WASHINGTON (Reuters) - Washington Post reporter Jason Rezaian thanked U.S. Secretary of State John Kerry on Thursday for negotiating his release from an Iranian prison in his first public appearance since leaving Iran nearly two weeks ago.
Rezaian, jailed for 18 months after being accused of espionage, was freed this month in a prisoner swap negotiated between the United States and Iran coinciding with the implementation of a deal that curbs Iran’s nuclear program in return for the lifting of economic sanctions.
Rezaian received a standing ovation from foreign dignitaries, journalists and family members at a ceremony for the opening of the Washington Post’s new offices in Washington, D.C.
In brief but emotional remarks, he thanked the Washington Post leadership, U.S. officials, and his family for advocating on his behalf.
“For much of the 18 months I was in prison, my Iranian interrogators told me that the Washington Post did not exist, that no one knew my plight, and that the United States government would not lift a finger for my release,” Rezaian said. “Today I’m here in this room with the very people who helped prove the Iranians wrong in so many ways.”
His brother Ali, who had spoken out about his arrest, wife Yeganeh Salehi, also a journalist, and mother Mary, who moved to Iran to be closer to her son, attended, as did Washington Post owner and Amazon.com Inc founder Jeff Bezos.
Rezaian, who was born in California and holds dual U.S. and Iranian citizenship, was arrested in July 2014 along with Salehi, who is Iranian. She was later freed.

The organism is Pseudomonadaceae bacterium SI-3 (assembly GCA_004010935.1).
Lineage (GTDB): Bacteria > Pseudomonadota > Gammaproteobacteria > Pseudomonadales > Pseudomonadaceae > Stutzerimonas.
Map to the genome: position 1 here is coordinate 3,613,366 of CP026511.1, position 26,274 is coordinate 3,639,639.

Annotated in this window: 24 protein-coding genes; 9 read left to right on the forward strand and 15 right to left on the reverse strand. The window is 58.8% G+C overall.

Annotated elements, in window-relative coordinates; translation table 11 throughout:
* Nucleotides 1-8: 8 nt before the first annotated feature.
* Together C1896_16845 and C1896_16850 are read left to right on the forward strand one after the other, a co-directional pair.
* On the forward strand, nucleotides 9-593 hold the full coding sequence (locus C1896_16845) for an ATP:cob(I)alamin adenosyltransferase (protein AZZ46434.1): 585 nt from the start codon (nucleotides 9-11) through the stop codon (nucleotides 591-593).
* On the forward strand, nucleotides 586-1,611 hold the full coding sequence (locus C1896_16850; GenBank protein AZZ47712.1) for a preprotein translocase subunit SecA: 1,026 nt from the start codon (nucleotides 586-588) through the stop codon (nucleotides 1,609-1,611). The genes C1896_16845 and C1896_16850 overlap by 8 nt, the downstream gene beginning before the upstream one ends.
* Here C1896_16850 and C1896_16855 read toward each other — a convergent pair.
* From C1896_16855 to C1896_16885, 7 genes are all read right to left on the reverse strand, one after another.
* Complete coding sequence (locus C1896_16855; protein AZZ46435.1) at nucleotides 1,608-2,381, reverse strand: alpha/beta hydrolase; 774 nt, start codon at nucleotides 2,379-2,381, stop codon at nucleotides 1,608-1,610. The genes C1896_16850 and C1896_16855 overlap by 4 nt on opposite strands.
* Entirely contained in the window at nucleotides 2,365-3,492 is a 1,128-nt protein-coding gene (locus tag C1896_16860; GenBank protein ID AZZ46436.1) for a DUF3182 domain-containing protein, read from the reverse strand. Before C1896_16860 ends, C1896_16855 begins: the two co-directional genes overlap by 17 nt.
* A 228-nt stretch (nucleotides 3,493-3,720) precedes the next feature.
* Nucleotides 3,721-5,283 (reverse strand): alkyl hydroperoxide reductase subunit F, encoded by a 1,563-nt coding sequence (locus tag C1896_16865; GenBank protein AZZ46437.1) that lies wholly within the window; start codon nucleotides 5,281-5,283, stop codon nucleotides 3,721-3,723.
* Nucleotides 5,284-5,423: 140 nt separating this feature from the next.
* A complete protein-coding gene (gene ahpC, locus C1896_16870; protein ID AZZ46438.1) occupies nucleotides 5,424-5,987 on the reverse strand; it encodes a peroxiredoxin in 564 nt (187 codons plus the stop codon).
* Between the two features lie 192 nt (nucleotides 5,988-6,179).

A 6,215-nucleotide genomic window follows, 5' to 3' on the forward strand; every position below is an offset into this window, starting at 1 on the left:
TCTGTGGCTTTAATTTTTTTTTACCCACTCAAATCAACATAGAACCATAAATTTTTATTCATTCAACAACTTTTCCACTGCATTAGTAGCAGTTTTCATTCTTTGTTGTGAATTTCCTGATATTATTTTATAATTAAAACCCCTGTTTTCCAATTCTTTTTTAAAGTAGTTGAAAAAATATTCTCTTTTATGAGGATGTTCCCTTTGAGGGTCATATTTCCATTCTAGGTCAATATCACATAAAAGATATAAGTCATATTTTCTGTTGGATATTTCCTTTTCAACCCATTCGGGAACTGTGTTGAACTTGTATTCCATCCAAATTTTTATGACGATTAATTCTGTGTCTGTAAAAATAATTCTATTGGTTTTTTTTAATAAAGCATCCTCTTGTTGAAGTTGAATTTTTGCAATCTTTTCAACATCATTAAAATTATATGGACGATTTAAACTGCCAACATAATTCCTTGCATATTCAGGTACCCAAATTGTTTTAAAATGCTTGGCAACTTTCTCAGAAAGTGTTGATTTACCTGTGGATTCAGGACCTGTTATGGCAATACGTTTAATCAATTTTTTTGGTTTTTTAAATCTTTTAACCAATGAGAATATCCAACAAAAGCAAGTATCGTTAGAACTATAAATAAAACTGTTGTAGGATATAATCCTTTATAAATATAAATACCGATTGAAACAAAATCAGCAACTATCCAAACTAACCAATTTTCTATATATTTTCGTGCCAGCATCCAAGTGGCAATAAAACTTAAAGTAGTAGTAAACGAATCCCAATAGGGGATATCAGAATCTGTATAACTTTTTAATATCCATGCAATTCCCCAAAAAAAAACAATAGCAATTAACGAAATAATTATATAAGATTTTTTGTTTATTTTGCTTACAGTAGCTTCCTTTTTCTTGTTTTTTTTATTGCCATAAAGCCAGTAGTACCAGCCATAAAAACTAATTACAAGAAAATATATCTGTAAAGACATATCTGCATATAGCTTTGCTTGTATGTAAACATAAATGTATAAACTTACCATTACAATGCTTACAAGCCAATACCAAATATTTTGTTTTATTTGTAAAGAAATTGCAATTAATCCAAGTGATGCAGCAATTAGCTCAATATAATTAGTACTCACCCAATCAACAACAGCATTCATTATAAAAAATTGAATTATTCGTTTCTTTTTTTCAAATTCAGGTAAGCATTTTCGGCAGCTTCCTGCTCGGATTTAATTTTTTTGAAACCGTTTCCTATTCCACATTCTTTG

Rezaian’s brother and Washington Post executives led the effort to seek his release, urging the Obama administration to press the issue with Iran.
Rezaian highlighted the efforts of Kerry and Brett McGurk, a State Department envoy who conducted secret negotiations with Iran to secure the prisoner deal.
Kerry told attendees Rezaian’s detention weighed heavily on U.S. officials. Four other U.S. citizens jailed in Iran were released as part of the swap, which also saw U.S. authorities grant clemency to seven Iranians held in U.S. jails or awaiting trial, mostly on sanctions-related charges.
“This gnawed at us, because we sensed the wrongfulness and we knew that Jason and others were living the consequences,” Kerry said.
Kerry described the tense hours leading up to Rezaian’s release, including the last-minute disappearance of Salehi and Mary Rezaian, who were supposed to be allowed to leave with him.
Kerry said he was alerted to the problem by Iranian Foreign Minister Mohammad Javad Zarif shortly after officials announced the implementation of the nuclear deal on Saturday, Jan. 16.
Zarif got the brother of Iranian President Hassan Rouhani involved, and a judiciary official was awoken in the middle of the night to sign papers allowing Salehi’s release, Kerry said.
Kerry said U.S. officials are continuing to try to find out what happened to Robert Levinson, a former FBI agent who went missing in Iran eight years ago and was not part of the swap. His family said in a statement this month they were “devastated” and that Levinson had been “left behind.”
Another American citizen, Siamak Namazi, who was detained by Iran’s Revolutionary Guards in October, was also not part of the swap. Kerry told reporters on Jan. 17, a day after the swap was announced, that he had commitments from Iran that Namazi’s case will be resolved and he will be freed.
Additional reporting by Lesley Wroughton and David Alexander in Washington; Editing by James Dalgleish